By Mohammed Ghobari and Mohammed Mukhashaf
SANAA/ADEN (Reuters) - Warplanes from a Saudi-led coalition bombarded Yemen's Houthi-controlled capital Sanaa overnight as the country's warring factions prepared for talks expected to start in Geneva on Monday.
A Reuters witness said the air strikes caused big explosions before dawn and hit locations south and west of Sanaa as part of the coalition's nearly 12-week campaign to target the Houthis and army forces loyal to former President Ali Abdullah Saleh.
On the diplomatic front, United Nations Secretary General Ban Ki-moon was in Geneva for talks aimed at reaching a deal to end the fighting in which more than 2,500 combatants and civilians have been killed since March 19. It was not clear if the opposing factions would meet each other face-to-face.
The U.N. special envoy to Yemen, Ismail Ould Cheikh Ahmed, was expected to meet delegates from both sides separately with the ultimate aim of getting them around the same table.
The exiled Yemeni government's delegation has arrived in Geneva for the talks but a plane carrying representatives of the Houthi's Ansarullah group and Saleh's General People's Congress party was in Djibouti after what Yemeni political sources said was Egypt's refusal to allow plane overflight rights.
There was no immediate comment on the report from Cairo.
"They're stuck, it's a technical glitch, they're in Djibouti," U.N. spokesman Ahmad Fawzi said in Geneva.
It was not immediately clear when the talks, which had already been delayed from Sunday, would start.
Analysts have said there is little sign so far that either the Iranian-allied Houthis and Saleh, or the Riyadh-based President Abd-Rabbu Mansour Hadi are ready to compromise after fighting that has resulted in stalemate since Saudi strikes began on March 26.
While Western countries largely backed Riyadh's air campaign as a way of pushing the Houthis to the negotiating table, they have more recently started to press the kingdom to start a humanitarian pause to allow aid in, and to negotiate.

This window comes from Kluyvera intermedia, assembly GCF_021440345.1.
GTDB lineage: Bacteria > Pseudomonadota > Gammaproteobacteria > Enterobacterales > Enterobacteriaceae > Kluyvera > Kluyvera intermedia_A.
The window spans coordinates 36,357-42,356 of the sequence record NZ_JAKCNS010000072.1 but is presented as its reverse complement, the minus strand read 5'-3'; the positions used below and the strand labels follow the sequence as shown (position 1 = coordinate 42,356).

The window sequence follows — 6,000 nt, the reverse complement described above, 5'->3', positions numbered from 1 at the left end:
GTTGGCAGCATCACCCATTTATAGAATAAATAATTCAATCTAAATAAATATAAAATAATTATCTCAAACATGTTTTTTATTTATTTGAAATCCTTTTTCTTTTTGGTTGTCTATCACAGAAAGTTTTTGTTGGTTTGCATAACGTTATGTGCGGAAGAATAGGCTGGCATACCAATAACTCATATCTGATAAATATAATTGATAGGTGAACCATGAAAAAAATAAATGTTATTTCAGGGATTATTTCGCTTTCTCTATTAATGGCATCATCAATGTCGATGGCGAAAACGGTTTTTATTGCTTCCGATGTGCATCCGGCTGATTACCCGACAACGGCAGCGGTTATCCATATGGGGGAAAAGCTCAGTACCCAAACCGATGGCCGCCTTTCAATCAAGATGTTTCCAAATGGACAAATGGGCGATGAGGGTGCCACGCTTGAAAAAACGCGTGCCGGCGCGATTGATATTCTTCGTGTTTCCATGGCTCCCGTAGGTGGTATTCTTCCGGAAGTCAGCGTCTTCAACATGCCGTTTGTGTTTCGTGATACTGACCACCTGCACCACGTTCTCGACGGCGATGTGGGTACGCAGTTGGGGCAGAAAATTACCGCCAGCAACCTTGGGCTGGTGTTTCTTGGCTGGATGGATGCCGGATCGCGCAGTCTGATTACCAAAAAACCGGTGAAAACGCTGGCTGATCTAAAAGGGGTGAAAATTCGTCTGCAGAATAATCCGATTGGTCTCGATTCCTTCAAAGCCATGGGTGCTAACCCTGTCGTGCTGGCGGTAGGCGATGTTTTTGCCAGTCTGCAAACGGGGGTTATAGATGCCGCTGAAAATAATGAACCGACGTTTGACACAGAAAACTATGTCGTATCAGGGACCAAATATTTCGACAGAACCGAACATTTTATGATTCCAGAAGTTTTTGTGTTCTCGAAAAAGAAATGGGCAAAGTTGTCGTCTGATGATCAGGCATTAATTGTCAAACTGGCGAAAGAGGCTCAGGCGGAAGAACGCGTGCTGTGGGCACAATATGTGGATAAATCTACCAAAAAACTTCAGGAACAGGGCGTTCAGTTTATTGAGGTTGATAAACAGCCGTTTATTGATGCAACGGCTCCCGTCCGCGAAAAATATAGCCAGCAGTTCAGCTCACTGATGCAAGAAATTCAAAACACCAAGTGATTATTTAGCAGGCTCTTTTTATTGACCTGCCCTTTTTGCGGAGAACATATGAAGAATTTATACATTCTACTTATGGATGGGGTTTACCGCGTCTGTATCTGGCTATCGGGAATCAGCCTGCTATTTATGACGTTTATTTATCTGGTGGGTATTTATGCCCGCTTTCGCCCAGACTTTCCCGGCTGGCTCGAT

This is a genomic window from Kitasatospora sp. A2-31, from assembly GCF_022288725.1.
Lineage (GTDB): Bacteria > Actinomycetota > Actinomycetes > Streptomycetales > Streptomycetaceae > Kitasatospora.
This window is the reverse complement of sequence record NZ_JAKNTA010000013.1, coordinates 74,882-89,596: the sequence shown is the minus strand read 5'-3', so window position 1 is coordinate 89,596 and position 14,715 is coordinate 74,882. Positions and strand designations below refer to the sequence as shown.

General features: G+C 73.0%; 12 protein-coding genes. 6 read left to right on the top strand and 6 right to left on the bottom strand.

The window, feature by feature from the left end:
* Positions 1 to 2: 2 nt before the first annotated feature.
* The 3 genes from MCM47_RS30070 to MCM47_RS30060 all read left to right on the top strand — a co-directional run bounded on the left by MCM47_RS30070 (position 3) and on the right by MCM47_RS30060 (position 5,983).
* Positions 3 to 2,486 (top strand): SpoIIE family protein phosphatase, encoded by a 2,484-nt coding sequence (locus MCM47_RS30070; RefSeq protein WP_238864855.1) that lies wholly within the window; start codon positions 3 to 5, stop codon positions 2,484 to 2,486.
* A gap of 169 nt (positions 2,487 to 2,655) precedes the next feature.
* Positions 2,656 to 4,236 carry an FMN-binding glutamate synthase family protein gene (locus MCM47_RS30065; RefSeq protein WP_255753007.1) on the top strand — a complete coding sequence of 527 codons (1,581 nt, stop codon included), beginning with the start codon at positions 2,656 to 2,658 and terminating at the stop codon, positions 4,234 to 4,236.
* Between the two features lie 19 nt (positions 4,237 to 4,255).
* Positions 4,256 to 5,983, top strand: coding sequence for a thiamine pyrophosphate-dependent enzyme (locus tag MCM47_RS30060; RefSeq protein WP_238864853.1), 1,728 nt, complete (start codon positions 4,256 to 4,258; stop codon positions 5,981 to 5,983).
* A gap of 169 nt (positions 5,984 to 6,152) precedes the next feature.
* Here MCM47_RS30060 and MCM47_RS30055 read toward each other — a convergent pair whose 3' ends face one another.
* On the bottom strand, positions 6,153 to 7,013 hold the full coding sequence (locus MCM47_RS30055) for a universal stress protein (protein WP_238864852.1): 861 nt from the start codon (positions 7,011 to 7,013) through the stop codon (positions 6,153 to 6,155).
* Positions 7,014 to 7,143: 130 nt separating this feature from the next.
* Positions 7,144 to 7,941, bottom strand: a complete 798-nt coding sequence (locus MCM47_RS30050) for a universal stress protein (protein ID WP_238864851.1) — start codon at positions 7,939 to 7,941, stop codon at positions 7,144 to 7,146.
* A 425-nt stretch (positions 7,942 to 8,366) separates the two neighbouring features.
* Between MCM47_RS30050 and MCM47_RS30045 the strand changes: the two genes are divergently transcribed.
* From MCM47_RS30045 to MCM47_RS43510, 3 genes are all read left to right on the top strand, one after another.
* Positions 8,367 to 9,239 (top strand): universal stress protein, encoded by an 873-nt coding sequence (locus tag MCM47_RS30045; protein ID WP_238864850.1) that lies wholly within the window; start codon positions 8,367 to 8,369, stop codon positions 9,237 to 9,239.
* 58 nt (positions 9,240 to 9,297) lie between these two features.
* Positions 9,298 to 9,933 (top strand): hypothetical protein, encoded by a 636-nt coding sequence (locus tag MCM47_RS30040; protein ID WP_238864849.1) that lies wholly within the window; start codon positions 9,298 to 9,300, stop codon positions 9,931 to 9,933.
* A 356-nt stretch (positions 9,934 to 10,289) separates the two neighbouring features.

The crisis began when the Shi'ite Muslim Houthis seized Sanaa last September to little resistance, saying they were trying to root out corruption and discrimination. Hadi fled to Aden in February then escaped to Saudi Arabia as Houthi forces closed in on the southern port city.
Although the conflict is rooted in local rivalries, it has also become part of a wider regional struggle between Sunni Muslim Saudi Arabia and Shi'ite Iran.
It has also forced the United States to withdraw its military personnel from Yemen, seen by Washington as a frontline in its war against Islamist militants.
Fighting raged throughout Yemen's south and center on Monday, in clashes pitting tribesmen and pro-Hadi militiamen against the Houthis and their army allies.
Air strikes hit Houthi positions in Saana on Monday and in the nearby province of al-Dhalea to back up local armed fighters, who exchanged heavy artillery salvos with the Houthis.
Residents in Aden said a Houthi gunmen opened fire on 10 civilians buying ice in a central market on Sunday, killing all of them before being detained by bystanders.
The fighter was released to the militia, whose representatives later apologized to the families of the victims and paid them each 20,000 Yemeni rials ($93 dollars).
It was not possible to independently confirm the reports and much of Yemen remains an inaccessible war zone.
A humanitarian crisis has worsened due to an air and sea blockade imposed to stop arms supplies to the Houthis and Saleh, but which also cut off access to food, medicine and fuel for many citizens.
More than 3,000 cases of dengue fever have been recorded in five provinces since the conflict began, with three confirmed deaths, the World Health Organization said.
Medical sources in Aden say dozens have died from the illness, which has spread from mounting piles of uncollected rubbish and intense summer heat.
(Additional reporting by Tom Miles in Geneva; Writing by Noah Browning and Angus McDowall, editing by Sami Aboudi and Angus MacSwan)